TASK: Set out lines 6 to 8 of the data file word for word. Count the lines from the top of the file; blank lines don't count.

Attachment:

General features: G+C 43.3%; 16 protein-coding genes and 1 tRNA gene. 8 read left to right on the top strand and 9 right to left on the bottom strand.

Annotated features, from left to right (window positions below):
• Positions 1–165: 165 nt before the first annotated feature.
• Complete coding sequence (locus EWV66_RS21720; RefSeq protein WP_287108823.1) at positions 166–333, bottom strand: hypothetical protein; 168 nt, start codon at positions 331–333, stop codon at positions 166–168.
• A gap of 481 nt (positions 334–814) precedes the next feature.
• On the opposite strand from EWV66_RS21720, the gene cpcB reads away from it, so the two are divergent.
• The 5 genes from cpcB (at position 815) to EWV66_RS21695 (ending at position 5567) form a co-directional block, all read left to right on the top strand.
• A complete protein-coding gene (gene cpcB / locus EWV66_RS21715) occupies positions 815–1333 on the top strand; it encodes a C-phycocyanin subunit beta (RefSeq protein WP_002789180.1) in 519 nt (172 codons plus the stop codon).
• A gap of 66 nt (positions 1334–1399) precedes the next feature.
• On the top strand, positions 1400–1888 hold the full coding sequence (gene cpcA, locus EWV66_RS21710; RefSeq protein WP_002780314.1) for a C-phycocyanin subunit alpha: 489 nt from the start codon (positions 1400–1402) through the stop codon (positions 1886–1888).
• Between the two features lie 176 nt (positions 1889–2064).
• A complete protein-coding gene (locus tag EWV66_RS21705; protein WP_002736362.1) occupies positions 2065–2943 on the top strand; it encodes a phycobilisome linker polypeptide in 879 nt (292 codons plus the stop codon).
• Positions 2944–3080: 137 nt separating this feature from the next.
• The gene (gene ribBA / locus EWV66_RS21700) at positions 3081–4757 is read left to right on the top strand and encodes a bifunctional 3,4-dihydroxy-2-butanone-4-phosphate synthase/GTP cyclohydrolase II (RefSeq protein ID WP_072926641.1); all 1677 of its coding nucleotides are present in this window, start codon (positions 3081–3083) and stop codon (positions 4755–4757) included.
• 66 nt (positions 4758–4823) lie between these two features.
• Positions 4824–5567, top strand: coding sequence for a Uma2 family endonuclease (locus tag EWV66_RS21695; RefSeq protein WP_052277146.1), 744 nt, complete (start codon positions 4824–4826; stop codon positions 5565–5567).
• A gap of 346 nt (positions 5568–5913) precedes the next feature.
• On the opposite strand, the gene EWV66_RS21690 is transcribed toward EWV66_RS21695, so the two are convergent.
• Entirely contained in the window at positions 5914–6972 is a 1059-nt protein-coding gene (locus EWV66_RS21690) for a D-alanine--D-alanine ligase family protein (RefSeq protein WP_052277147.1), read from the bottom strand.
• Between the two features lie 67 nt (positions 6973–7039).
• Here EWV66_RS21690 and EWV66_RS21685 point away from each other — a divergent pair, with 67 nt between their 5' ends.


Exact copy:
• On the opposite strand from EWV66_RS21720, the gene cpcB reads away from it, so the two are divergent.
• The 5 genes from cpcB (at position 815) to EWV66_RS21695 (ending at position 5567) form a co-directional block, all read left to right on the top strand.
• A complete protein-coding gene (gene cpcB / locus EWV66_RS21715) occupies positions 815–1333 on the top strand; it encodes a C-phycocyanin subunit beta (RefSeq protein WP_002789180.1) in 519 nt (172 codons plus the stop codon).